Losing weight and getting in shape isn’t just about cutting calories; it’s about making the most of your daily caloric intake. Finding the right foods to eat is one of the most critical – and often, the most overlooked – part of any diet plan.
Nuts are something that gets a lot of buzz in the fitness community. They are frequently featured in popular nutrition plans like the Mediterranean Diet. And if you are vegetarian or vegan, nuts can help you more easily meet your daily fat and protein requirements.
But are all nuts really all that great for you? In particular – are peanuts good for weight loss?
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5 Ways to Lose Weight with Peanuts
1) Peanuts Are Packed With Protein
When it comes to losing weight, protein is the powerhouse of all nutrients. High protein diets are conducive to weight loss because they keep you feeling satisfied longer.
This reduces the urge to overeat or snack – thus, cutting the total amount of calories you’re likely to consume in any given day. Protein also helps fuel fat burning while preserving calorie-torching lean muscle mass and even promotes muscle repair and growth.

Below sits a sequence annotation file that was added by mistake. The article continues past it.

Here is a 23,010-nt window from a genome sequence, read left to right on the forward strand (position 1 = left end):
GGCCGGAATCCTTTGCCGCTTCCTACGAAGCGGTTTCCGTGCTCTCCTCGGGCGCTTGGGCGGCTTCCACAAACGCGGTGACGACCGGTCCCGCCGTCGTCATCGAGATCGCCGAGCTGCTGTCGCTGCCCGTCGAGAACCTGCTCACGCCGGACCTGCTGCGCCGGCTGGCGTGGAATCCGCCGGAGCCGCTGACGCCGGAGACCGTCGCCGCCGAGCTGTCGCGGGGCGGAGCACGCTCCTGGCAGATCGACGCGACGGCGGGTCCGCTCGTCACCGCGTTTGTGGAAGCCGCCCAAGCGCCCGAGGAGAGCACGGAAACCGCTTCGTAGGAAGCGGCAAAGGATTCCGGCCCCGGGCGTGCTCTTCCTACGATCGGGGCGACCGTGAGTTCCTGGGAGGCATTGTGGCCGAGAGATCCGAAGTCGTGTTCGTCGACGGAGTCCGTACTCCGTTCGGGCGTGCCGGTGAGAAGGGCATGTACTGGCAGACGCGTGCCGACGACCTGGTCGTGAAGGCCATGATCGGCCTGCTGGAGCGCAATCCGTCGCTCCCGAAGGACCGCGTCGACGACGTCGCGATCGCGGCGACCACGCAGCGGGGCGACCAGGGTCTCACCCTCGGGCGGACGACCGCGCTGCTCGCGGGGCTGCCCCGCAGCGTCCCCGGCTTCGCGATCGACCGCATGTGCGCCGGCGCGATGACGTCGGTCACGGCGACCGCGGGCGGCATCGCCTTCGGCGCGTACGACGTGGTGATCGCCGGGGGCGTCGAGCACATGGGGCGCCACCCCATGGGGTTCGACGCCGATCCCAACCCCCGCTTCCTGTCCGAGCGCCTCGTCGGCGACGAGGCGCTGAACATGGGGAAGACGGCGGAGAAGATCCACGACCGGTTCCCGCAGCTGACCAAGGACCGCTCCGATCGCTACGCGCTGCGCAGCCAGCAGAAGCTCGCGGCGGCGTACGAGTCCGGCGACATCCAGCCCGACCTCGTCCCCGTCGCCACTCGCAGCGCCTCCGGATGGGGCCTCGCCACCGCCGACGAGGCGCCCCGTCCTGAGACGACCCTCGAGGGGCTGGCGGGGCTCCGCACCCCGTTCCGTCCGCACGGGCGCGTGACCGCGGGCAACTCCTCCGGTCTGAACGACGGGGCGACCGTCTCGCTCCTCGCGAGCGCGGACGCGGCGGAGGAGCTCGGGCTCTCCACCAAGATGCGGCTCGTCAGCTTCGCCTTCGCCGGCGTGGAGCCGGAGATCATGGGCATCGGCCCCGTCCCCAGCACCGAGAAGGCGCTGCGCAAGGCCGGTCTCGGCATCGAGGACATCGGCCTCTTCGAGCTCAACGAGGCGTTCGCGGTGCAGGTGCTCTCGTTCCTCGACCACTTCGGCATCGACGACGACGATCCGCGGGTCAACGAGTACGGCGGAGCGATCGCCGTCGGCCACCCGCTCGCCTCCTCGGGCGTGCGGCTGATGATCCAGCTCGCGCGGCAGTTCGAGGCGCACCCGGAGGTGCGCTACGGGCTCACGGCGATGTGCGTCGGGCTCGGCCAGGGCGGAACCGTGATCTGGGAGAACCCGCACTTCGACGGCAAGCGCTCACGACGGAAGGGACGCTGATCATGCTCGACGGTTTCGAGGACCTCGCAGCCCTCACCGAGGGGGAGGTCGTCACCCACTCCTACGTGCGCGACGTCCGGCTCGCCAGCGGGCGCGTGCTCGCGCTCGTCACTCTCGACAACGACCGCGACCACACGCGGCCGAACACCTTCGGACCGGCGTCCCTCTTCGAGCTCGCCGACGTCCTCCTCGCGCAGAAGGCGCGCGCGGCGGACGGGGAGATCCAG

Peanuts happen to be an excellent source of protein. Just a single ounce of raw peanuts contain 7 grams of protein – which is about 14 percent of your daily protein requirements.
Peanuts are also relatively low in calories for the nutrients they provide – so for right around 300 calories, you could eat two single-ounce servings of peanuts and hit nearly 30 percent of your daily protein requirement.
2) They’re Also Full of Fiber
Fiber is another essential nutrient for weight loss. It’s similar to protein in that it keeps you feeling fuller longer. Essential to digestive health, high fiber foods also help reduce cholesterol, lower the risk of diabetes and heart disease, prevent colon cancer and so much more.
A lot of people think that leafy green vegetables are the only way to get their fill of fiber. However, peanuts are actually surprisingly fibrous. Just one 1-ounce serving of peanuts contains 2.5 grams of dietary fiber, a full 9 percent of the daily recommended value.
3) Peanuts May Help Increase Your Metabolism
Peanuts may also help to raise your overall metabolic rate. A recent study was performed on the resting energy expenditure of peanut eaters.
Researchers discovered that 11 of the resting metabolic rate was 11 percent greater than the baseline after a solid 19 weeks of regular peanut consumption.
4) They Feature The ‘Good’ Kind of Fat
High-fat foods and weight loss go hand-in-hand. Seriously – it’s hard to believe, but there’s a type of healthy fat that your body actually needs.
Monounsaturated fat, the variety famously found in olive oil and avocados, is generally considered to be the “good” kind of fat. The unhealthy types of fat are saturated and trans fats.
You’ll find saturated fats found most often in animal products and trans fat in foods processed in partially hydrogenated oils. Too much of these bad fats can raise your cholesterol, clog your arteries and lead to serious health problems.